Afghanistan Election History

The Bonn Agreement of 2001 created a timeline for presidential and parliamentary elections to commence in 2004.  The United States backed the successful presidential campaign of Hamid Karzai, but parliamentary elections were not successfully held until September 2005. Elections at this level were hampered by accusations of electoral discrepancies and voter fraud. It is speculated that these two factors tarnished the elections as illegitimate and accordingly led to a low voter turnout.

In August 2009, presidential and local elections were held. Accusations of fraud, such as ballot stuffing, emerged yet again. A low turnout and acts of intimidation presented challenges. Months later, in October, the US pressured Afghan President Karzai to authorize a runoff vote to rectify complaints of the original election. Karzai ran against Abdullah Abdullah; the latter dropped out of the race due to a lack of transparency. Thus, Karzai remained president for the next five years, as the country vowed to overcome any future fraud and corruption through the implementation of a better electoral system.

Parliamentary elections in 2010 did not differ much. Twenty-one candidates were disqualified by the Independent Election Commission because of fraud and illegal activities. Further, the Taliban used terrorist attacks and threats to incite voter suppression. These particular acts of fear mongering dissuaded women and progressive candidates from becoming elected.

The 2014 elections marked Karzai’s term limits and a new president would be elected to office. Ashraf Ghani won against Abdullah Abdullah, but charges of fraud remained.

2019 Election Issues

The Electoral Commission postponed the 2019 elections twice in efforts to curb fraud. As a consequence, the presidential elections are slated to take place on September 28, 2019.

Voter suppression and intimidation remain typical obstacles of elections in Afghanistan. It is a nationwide problem as the Taliban and other terrorist groups target civilians in major cities like Kabul and in remote countryside villages.

The US, Afghan representatives, and the Taliban concluded the Doha peace talks, but it seems that no agreement has been reached, especially regarding election processes. It is the Taliban that seems to be the unwilling actor as they continually refuse to speak with the Ghani regime; authorities they deem illegitimate. In the post-peace talk period, the Taliban continue to engage in acts that strike fear in ordinary Afghan civilians.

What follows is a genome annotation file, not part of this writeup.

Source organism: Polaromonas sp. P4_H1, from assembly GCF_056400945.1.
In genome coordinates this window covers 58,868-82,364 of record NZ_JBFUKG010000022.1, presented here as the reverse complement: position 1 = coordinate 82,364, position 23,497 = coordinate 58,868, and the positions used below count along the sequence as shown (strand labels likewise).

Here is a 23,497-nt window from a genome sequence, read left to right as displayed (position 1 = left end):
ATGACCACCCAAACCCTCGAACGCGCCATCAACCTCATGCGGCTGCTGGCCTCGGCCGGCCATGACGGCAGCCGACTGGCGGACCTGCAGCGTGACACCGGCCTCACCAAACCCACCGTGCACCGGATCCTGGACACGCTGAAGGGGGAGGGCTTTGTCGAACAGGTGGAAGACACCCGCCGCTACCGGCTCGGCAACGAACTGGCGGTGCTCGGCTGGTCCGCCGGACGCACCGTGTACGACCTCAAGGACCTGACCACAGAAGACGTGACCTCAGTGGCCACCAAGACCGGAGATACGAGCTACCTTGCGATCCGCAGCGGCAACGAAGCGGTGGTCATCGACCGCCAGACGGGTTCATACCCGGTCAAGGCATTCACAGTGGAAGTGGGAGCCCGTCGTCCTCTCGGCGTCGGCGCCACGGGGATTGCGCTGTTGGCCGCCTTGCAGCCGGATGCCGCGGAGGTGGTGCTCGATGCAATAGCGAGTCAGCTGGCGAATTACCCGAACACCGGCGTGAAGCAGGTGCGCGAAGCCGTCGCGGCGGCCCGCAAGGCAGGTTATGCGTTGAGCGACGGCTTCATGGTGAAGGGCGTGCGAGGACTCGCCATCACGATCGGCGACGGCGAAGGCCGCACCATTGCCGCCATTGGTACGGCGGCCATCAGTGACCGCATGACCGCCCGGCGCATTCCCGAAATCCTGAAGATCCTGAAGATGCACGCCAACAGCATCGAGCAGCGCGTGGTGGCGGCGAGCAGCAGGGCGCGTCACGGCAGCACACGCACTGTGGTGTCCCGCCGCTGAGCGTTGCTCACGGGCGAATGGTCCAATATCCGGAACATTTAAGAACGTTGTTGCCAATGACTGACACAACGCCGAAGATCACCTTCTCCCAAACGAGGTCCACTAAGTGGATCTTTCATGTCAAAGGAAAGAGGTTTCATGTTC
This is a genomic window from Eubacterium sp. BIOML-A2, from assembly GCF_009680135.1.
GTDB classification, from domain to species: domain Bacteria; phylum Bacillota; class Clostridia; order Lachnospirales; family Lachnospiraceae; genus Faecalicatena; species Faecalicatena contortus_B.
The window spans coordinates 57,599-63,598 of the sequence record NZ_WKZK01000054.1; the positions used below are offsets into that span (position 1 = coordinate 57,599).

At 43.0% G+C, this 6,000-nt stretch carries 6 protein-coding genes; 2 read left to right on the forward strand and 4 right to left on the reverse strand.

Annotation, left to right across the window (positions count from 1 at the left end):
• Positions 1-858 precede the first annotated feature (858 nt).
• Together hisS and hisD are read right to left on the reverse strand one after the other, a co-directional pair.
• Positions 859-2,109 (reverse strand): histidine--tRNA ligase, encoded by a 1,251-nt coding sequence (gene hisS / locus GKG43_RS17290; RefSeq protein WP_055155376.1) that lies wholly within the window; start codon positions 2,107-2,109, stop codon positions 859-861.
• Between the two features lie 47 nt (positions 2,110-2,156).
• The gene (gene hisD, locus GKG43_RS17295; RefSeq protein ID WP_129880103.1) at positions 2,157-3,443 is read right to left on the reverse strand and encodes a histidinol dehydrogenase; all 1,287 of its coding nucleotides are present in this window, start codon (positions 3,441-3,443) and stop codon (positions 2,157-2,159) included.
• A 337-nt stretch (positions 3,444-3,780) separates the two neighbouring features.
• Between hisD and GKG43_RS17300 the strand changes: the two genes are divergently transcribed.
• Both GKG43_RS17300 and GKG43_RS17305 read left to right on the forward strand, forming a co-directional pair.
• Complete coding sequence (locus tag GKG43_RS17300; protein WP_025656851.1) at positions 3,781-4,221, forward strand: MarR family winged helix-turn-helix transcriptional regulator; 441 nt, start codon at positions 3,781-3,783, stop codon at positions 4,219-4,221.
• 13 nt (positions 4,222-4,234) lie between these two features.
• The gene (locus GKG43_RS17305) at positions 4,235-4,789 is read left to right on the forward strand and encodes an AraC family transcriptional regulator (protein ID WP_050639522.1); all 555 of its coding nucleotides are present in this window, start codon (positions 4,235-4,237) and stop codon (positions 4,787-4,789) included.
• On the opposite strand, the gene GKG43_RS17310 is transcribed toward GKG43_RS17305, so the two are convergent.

The US, UN, and the Afghan government state their commitment to ensuring that the Independent Election Commission can thwart voter suppression and election fraud. Nevertheless, the commission is faced with managing the troubling union of terrorism and corruption.

Terrorism and corruption go hand in hand and play off each other. They create instability in government systems, which in turn create anxiety within the people, who are left to consider their electoral system as illegitimate. Elections are not perceived as free and fair.

Here is a breakdown of what peace talks means to each side and what needs to be done. 

 The United States

Interests of all peace brokers matter. The Trump administration wants to end the Afghan War and fulfill perennial campaign promises ahead of the 2020 elections. President Trump would tactically boast of such a major achievement. Since 2001, the US has used hard power methods to create stability and to end terrorism. Trump stood firm in the early years of his presidency as he used additional options for delivering strong military strikes in Afghanistan. He increased the number of troops on the ground from 10,000 to 14,000, dropped the ‘mother of all bombs’ on ISIL headquarters and suspended military aid to Pakistan.

The US has since amended its stance in favor of diplomatic measures and seeks to give the peace process a chance. Trump appointed Zalmay Khalilzad as the Special Envoy for Afghanistan Peace and Reconciliation to take the lead on all US efforts. Recently, there has been an excellent amount of progress, mainly the Taliban’s willingness to discuss their grievances and explain how they want their country to be operated.

Opposition parties

A negotiated settlement is in the best interest of opposition political parties for numerous reasons. First, President Ashraf Ghani has ruled Afghanistan with an iron fist, from centralizing power and isolating powerful political leaders like Rashid Dostum and Ata Mohammad Noor.

Abdul Rashid Dostum a.k.a General Dosutm — the leader of the National Islamic Movement of Afghanistan or simply known as Junbush and the current vice president — was exiled under the direction of President Ghani. Dostum’s role in the Afghan government is viewed as symbolic since he was used twice by both Ghani and Karzai to tactically augment their coalition of supporters. He represents Uzbeks; one of the four major ethnic groups in Afghanistan. Nevertheless, Dostum’s relationship with the Afghan political elite has been complicated as both administrations exiled him to Turkey for numerous reasons. These include rape, torture of a local commander and being powerful enough to initiate a revolt.

Ghani lost an influential leader, Ata Mohammad Noor; the Chief Executive of Jamiat-e Islami Afghanistan and a governor with thirteen years experience. According to our research, an announcement from the Afghan government office, and an exclusive interview with TOLOnews, it was revealed that Noor resigned over a condition-based agreement a year prior to the actual acceptance date of his resignation. His resignation was accepted by Ghani without the acceptance or approval of any of the stated conditions. As president, Ghani had the constitutional right to replace him or anyone else, but this aggressive action was viewed as an “ethno-nationalist” move and faced with nationwide criticism, including the famous Afghan commander, General Raziq, who later was assassinated by the Taliban.